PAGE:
News - 19 Apr `19Research update: Both autoimmunity and environmental factors contribute to vitiligo.

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Researchers using the world's largest twin registry found the risk of development of seven autoimmune diseases is largely pre-wired in the genes, but that some diseases are more closely related than others.

By using data on 116,320 twins from the Swedish Twin Registry, Dr. Jacob Skov and colleagues found that Addison's disease, celiac disease (gluten intolerance) and type 1 diabetes are strongly influenced by genes, with heritability greater than 85 percent. Addison's and vitiligo often overlap with other disorders, thereby marking autoimmune clusters for future research. Environmental factors contribute to disease for vitiligo, Hashimoto's hypothyroidism, Graves' disease and atrophic gastritis.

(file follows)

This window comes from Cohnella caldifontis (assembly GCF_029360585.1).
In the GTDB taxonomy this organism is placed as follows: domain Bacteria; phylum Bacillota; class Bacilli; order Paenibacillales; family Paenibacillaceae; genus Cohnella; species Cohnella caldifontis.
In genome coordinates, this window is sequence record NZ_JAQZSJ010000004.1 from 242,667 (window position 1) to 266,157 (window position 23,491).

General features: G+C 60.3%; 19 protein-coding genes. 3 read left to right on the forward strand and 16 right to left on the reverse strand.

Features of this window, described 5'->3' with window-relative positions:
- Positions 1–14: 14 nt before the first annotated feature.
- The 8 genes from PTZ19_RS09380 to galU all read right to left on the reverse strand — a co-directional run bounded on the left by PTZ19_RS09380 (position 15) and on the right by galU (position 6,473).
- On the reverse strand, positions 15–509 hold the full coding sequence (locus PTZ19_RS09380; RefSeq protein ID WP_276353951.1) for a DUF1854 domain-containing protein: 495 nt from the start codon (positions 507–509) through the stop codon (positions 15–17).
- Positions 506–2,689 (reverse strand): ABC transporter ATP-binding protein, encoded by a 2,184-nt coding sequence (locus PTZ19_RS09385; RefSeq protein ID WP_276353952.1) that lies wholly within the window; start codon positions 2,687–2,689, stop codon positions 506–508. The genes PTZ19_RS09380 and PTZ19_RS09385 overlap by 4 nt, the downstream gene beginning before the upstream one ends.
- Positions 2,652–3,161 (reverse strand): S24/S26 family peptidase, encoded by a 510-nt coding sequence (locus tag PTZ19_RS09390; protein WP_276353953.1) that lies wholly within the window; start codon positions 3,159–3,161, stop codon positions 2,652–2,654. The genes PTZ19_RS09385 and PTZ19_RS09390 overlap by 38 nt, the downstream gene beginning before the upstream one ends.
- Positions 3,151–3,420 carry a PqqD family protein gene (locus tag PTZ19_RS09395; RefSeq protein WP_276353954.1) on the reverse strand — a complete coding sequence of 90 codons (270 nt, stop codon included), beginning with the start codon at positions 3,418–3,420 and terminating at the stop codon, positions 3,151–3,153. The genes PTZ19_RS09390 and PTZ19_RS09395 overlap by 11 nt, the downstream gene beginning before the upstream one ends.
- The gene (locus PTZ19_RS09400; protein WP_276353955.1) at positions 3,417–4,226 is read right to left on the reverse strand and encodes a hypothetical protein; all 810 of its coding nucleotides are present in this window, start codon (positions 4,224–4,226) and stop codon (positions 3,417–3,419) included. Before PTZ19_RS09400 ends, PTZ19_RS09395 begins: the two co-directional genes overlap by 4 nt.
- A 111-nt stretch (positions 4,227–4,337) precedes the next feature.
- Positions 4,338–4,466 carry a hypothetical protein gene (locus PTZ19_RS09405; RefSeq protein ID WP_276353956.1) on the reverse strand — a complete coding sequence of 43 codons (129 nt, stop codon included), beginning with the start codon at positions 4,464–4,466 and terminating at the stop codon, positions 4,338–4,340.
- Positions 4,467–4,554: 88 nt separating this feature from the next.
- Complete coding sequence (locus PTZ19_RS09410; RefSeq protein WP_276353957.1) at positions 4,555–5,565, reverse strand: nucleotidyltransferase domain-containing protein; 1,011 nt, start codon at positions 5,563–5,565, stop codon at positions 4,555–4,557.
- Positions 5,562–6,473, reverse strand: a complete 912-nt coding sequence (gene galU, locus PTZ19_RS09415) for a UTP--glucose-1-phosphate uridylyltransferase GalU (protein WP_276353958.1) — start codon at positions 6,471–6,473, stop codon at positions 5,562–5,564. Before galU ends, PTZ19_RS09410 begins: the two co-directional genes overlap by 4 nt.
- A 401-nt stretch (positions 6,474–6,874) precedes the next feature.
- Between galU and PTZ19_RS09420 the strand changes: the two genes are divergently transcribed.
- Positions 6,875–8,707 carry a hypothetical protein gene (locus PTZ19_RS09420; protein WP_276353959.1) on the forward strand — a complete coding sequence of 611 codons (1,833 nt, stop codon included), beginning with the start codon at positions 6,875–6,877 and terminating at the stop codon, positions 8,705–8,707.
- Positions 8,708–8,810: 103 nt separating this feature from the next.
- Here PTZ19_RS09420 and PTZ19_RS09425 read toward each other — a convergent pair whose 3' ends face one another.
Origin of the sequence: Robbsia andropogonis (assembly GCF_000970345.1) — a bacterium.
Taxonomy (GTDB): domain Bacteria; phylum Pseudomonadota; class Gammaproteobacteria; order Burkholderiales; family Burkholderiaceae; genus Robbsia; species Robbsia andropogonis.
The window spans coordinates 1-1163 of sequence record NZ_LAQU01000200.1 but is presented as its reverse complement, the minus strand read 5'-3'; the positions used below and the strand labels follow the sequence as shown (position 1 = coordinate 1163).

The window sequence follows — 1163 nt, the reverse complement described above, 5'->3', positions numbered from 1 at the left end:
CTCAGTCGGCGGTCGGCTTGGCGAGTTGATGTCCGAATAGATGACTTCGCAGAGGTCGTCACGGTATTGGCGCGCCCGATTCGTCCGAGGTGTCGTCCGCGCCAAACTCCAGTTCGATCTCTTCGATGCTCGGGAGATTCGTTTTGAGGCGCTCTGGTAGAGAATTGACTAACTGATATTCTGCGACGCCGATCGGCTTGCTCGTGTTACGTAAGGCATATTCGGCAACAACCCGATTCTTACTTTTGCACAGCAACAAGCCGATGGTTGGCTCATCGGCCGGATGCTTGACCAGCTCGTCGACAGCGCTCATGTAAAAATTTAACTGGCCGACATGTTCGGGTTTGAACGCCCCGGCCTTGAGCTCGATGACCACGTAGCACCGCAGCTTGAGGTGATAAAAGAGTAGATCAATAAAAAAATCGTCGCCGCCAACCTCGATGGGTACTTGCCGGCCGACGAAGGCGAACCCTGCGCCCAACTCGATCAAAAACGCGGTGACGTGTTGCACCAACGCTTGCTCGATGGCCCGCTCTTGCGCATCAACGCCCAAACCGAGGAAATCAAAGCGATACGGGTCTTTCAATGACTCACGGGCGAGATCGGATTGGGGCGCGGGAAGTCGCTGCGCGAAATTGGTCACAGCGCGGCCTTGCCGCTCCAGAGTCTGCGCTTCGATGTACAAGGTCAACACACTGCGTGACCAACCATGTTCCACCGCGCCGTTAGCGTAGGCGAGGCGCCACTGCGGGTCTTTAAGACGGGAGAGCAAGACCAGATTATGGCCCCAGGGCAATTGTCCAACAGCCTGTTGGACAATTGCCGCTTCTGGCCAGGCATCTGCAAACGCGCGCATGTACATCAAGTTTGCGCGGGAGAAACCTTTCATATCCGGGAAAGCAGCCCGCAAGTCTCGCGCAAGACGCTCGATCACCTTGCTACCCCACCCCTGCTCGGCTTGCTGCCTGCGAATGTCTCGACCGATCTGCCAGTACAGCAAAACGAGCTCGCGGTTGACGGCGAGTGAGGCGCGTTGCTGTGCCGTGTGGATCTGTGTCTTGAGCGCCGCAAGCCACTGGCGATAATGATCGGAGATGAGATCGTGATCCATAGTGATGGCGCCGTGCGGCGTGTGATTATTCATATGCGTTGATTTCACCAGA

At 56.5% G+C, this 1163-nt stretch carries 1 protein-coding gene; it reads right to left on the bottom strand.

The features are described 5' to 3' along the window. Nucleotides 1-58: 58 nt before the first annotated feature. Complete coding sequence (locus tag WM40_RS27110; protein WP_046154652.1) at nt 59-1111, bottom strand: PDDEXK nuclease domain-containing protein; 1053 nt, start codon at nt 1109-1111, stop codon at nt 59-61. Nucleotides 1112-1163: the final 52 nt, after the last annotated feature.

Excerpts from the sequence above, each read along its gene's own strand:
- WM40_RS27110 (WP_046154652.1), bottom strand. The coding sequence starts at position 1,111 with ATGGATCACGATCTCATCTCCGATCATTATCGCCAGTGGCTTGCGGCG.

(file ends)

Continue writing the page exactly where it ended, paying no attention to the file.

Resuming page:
FAQOther Questions

      • What are risks of oral and topical corticosteroids?

        Corticosteroid drugs (like hydrocortisone, and others) are often used for treating vitiligo. By mimicing the effects of hormones your body produces naturally in your adrenal gla...

      • Can a gluten-free diet help with vitiligo?

        It's very unlikely. We have specifically looked into claims that gluten-free diet may ease symptoms of vitiligo, or completely reverse it, and found no firm scientific evidence ...

      • What is vitiligo?

        Vitiligo (pronounced vit-ill-EYE-go) is a relatively common skin disease characterized by smooth, white, painless spots or patches on various parts of the body and hairs above i...